But in tight contests like last week’s game, a rematch of a 43-41 double-overtime Holliston loss at Westwood High’s Flahive Field on Oct. 4, it was only natural for the team to turn to its seniors again for leadership.
“The momentum was shifting a little bit there in the fourth quarter, but we didn’t get down on ourselves,” head coach Todd Kiley said. “We held our composure; we turned to our seniors — our four seniors that we have. They kind of just put the team on their back, and we came through.”
Jeye grew emotional when trying to put into words what the win over Westwood meant to him and his classmates. He made the varsity baseball team in his freshman year and the varsity basketball team as a sophomore, but had not earned the full-time starting quarterback job until this season.
“He’s our leader,” Kiley said. “He’s the guy this whole team looks to. He’s a phenomenal athlete. He’s not going to kill you with speed or arm strength, necessarily. But he’s got great skills and he’s a winner. I would take that over any kid that ran a 4.4 [40-yard dash] and throws the ball a mile any day of the week.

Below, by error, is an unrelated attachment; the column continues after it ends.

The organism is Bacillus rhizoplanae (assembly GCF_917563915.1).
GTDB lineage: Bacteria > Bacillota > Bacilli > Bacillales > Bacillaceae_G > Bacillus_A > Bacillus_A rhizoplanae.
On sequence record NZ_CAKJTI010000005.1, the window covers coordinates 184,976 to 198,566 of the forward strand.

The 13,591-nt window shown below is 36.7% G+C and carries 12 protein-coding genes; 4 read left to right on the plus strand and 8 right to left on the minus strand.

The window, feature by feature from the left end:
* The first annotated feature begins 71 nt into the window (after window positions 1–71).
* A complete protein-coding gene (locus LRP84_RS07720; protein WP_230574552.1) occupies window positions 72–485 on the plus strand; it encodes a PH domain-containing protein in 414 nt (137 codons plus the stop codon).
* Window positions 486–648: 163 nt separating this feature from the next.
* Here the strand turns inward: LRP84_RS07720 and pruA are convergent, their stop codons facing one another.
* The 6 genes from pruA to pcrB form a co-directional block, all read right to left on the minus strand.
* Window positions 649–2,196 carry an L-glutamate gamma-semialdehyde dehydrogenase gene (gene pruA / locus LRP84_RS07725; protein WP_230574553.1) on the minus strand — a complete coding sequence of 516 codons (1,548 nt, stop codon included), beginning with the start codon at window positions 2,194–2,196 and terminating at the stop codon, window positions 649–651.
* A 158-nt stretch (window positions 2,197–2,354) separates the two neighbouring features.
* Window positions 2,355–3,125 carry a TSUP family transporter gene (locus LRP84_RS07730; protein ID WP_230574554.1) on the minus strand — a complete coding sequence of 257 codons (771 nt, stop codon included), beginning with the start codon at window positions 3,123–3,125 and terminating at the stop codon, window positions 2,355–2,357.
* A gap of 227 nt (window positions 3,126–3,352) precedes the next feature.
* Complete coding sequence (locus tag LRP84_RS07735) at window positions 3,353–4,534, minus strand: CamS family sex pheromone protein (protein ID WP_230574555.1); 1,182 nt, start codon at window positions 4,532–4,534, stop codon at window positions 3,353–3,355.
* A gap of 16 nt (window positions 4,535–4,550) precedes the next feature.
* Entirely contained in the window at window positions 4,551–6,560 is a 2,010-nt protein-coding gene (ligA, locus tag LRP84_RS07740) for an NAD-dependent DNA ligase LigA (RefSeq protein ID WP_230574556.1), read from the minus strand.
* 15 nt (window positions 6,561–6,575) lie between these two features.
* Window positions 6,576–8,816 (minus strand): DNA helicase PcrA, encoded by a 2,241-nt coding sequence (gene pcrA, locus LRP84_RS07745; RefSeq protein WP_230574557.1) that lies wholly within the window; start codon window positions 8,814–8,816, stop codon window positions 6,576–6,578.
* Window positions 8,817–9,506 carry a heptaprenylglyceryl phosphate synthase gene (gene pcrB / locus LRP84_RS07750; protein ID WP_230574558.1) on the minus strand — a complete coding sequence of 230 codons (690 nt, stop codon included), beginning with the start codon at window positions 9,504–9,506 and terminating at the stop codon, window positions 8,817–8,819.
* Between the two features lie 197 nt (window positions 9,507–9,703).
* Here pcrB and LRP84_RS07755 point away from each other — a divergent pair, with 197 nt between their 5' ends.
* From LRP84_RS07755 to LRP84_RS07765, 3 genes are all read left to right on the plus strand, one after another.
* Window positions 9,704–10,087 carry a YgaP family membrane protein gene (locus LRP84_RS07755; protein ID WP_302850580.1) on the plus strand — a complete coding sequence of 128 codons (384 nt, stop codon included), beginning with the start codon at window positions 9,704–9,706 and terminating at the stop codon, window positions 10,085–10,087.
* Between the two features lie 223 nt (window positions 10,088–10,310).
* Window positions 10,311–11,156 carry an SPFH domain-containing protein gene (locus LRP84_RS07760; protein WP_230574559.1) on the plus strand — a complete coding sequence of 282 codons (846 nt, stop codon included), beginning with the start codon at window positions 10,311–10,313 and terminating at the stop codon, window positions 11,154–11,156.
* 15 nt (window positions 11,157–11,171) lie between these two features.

“Don’t get me wrong. He has a good arm. And he’s got decent speed, but his best attribute is just that he’s a winner, and he refuses to lose. You go to far places with kids like that. And we’re moving on.”
When the game ended, Holliston’s fans, the “Red Sea,” spilled onto the field to celebrate with players seemingly exhausted from the physical and emotional drain. The crowd included Panthers from years past, such as Donald Murphy, now a freshman offensive lineman at Westfield State University, who thanked his former teammates for beating the team he could not (Holliston lost to Westwood on Thanksgiving, 42-14, last fall).
It was the kind of scene Beling longed for when he played varsity football at a high school in Montpelier before returning to his hometown of Holliston for his sophomore year.
“It’s unbelievable to see the culture here and how much the town gets around us and supports us,” he said. “Nothing happens without the Red Sea.”
And Holliston knows its playoff run could not happen without its four seniors.
“This was kind of a class that’s always been small in numbers, and it’s dwindled and dwindled,” Kiley said. “These guys just stuck it out and stuck it out. Nobody gave us a chance this year. When you only have four seniors. . . I’m just so happy for those guys.”